Tag Archives: spring

The Saffron conundrum

Saffron

When waiting for the babies to arrive, I always think longingly of when I can start getting more sleep, and of when the order and organization of the day can get back to a new normal.  I don’t know why I am so surprised when that doesn’t happen like the flip of a light switch!  And this year is not going to pass without a bump in the road, either.

Saffron had a very tough time last year when I thought she had toxemia or milk fever after her babies were born and it turned out to be mastitis.  She mothered her babies but had almost no milk for quite a long time.  We bottle fed those girls and they did fine in the end, though.  I have been watching her very closely for signs of mastitis this year, and unfortunately, she has it again.  Although this year I didn’t waste time treating her for other things and just got right to the antibiotics, vitamin B, and udder massages.  Her babies are only drinking from the right half of her udder (which runs out of milk pretty quickly), and the left side keeps getting bigger and bigger, and they can’t get on the distended teat.  I can get the girls on that side after I milk some of it out, but once I am back in the house I don’t think they touch it at all.  It also seems to be a little tender for Saffron, and that could be part of it.  And so my new normal has been making many trips a day and into the evening to milk her left side and also to get the girls on that side of the udder.

Freedom!

The biggest difference this year is that Saffron does not appear to feel sick like she did last year, which is a huge relief.  She has been very much herself, and never stopped eating her grain and hay.  I have had her and the two sweet little girls in a nice large pen in the back of the greenhouse where they are surrounded by everyone else, but I know that is quite restrictive and I was as ready as Saffron for them to be released.  Her girls gained a pound since yesterday and are really full of beans, so after the worst of the rain today, I let them out into the big paddock world.  (The girls had not been gaining as well as they should have, although they have fared better than I expected).

Oh my gosh, those girls did not hesitate a moment!  They began running and jumping with all the rest of the little ones, and mama Saffron was standing in the middle of the action trying to keep them in her sights, calling to them the whole time.  They didn’t stray too far, but they are fast little imps and took great advantage of their new freedom.

If we could just get a nice stretch of weather at some point, they will really be tearing up the place and enjoying the days.  Nothing better than sitting with the girls on the rock pile, watching the action in the sun.  And in the meantime I will ponder whether Saffron should ever be bred again.  And so it goes on the farm.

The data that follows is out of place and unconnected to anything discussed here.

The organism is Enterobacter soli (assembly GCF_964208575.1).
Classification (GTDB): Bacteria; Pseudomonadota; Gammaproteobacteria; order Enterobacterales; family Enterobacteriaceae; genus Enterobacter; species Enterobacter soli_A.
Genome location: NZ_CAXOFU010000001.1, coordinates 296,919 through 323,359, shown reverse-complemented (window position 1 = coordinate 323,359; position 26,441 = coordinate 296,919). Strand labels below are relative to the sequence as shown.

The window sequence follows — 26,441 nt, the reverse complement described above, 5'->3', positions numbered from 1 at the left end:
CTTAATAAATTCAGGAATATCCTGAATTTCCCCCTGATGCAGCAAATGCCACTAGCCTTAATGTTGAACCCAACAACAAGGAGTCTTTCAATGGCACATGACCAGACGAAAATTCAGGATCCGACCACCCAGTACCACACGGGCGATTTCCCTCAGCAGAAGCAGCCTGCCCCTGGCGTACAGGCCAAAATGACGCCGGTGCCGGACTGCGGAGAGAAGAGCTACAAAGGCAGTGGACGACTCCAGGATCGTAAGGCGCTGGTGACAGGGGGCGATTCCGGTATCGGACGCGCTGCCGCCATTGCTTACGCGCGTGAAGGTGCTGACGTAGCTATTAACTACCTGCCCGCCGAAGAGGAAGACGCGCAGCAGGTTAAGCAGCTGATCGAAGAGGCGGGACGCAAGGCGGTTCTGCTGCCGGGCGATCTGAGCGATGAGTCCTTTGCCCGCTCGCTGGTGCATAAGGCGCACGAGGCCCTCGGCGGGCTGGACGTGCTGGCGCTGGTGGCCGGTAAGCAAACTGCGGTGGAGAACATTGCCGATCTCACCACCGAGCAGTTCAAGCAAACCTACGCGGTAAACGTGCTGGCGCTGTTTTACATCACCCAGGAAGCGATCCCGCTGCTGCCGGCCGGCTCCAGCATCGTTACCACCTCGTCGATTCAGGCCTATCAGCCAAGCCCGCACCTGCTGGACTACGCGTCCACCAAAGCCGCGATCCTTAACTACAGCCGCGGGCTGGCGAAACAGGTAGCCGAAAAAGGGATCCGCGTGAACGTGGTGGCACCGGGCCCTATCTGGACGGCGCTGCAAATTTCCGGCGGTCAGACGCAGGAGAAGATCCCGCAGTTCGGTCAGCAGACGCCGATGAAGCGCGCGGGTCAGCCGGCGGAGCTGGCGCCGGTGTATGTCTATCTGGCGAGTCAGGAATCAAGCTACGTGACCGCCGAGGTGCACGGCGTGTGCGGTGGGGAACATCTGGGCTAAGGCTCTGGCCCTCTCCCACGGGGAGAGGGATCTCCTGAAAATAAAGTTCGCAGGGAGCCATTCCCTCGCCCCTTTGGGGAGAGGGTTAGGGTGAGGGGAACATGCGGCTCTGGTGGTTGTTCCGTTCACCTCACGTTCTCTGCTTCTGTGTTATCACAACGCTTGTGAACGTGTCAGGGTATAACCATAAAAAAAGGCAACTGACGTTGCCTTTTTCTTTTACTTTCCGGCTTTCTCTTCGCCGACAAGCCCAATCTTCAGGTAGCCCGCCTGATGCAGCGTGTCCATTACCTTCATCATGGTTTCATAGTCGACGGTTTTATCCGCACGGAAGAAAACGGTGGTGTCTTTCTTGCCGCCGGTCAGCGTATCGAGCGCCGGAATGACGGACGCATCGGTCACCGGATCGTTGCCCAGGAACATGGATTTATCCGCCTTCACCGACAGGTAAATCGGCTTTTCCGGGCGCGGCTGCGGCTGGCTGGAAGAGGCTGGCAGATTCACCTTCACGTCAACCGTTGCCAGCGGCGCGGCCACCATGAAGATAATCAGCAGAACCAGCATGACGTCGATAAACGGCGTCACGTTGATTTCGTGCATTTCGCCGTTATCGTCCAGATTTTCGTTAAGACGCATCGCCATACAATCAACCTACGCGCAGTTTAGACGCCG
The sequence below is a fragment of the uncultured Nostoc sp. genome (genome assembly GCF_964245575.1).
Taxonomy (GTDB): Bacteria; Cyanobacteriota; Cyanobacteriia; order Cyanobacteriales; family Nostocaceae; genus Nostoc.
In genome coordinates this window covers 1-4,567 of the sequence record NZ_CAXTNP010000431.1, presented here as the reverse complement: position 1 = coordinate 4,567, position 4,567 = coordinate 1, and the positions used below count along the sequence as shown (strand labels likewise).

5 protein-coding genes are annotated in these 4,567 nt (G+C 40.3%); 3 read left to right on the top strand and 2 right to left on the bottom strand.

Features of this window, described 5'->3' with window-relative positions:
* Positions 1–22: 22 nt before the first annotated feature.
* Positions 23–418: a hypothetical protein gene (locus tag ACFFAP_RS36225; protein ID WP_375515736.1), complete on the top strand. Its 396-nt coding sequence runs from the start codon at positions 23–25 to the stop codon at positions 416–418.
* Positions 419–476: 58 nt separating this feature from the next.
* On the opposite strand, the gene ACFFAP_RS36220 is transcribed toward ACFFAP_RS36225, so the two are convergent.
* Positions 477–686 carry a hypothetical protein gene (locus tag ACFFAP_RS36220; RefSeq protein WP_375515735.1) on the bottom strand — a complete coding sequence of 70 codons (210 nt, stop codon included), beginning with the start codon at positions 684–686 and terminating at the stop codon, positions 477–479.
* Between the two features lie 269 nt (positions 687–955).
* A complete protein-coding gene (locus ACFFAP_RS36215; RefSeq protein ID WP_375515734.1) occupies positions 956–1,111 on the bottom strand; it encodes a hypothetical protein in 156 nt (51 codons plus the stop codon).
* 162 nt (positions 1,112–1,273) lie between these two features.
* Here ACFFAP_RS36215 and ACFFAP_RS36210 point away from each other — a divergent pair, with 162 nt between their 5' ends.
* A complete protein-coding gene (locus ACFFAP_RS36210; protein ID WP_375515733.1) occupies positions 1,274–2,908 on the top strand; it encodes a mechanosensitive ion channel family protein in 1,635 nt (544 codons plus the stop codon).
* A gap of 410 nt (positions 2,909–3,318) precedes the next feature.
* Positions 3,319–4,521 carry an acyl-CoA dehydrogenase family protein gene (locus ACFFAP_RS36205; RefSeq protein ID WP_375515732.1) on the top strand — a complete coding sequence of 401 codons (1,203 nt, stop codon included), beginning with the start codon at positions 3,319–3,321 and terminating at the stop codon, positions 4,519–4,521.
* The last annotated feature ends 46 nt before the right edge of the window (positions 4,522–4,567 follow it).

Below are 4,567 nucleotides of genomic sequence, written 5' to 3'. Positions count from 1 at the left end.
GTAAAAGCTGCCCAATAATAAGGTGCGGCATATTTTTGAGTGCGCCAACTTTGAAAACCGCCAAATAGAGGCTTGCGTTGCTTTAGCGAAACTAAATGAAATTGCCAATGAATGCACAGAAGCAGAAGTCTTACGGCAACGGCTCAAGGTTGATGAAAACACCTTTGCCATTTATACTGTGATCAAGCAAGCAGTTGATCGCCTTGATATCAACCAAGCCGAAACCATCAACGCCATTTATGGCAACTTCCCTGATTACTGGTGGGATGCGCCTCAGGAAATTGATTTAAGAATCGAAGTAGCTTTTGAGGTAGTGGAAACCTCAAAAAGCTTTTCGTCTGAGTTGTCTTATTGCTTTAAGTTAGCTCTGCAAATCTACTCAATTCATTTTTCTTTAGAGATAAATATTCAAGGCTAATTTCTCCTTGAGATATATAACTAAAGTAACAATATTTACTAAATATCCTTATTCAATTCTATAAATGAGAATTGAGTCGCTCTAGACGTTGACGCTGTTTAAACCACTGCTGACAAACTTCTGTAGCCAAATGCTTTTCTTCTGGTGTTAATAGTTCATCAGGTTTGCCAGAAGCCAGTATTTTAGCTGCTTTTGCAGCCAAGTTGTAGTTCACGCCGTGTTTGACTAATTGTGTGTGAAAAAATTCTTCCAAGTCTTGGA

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Saffron’s day

Saffron and one of her girls

And so our last but not least girl, our herd queen Saffron, had her kids Thursday morning around 8 a.m.  It was a warm day, cloudy and a little breezy, but really pretty perfect all around!

Wednesday night as I was doing my midnight rounds, I found Saffron up in the paddock whining and crying, very softly.  I was a little alarmed, and couldn’t tell if she was talking to her babies and encouraging them to make an entrance already, or if she was upset at being alone up there!  The two other moms were in their jugs with their babies, and Peanut unfortunately doesn’t count as a real goat with the rest of the crowd, so for all intents and purposes, Saffron found herself on her own.  It was quite unusual, watching her walking slowly around the paddock under that bright moonlit sky.  She definitely had no signs of active labor, so I went in and got into bed but didn’t turn the light out so I would get up in another hour or two and check on her again.  Same thing going on at 2 a.m. as well!

Saffron’s girls

John checked on them around 4 and 6 a.m., so I headed up to chores about 7:30 on Thursday morning.  It was already comfortably warm, and Saffron was still doing the same thing.  Talking, crying and walking around!  She didn’t show any signs of wanting breakfast, though, so I knew she must be getting close.  And sure enough, while I sat in the greenhouse with the babies and moms, I was able to watch her on the little hill, pop that first doeling out.  She made quick work of getting that little girl dried off, and nursing, then her second doeling made her entrance a little under a half hour later.  I left them where they were for as long as I could, but the breeze was a little stiff and I didn’t want those babies to get chilled.  As I was carrying the doelings slowly toward the greenhouse, Saffron was frantically licking them both, and ended up washing my arms into the bargain!  She is such a good mama.

Bellies are full, time to nap!

And so our kidding year is closed now.  I am very grateful, and getting more sleep is a very good thing.  I am still sitting up around midnight wondering why I am awake, though!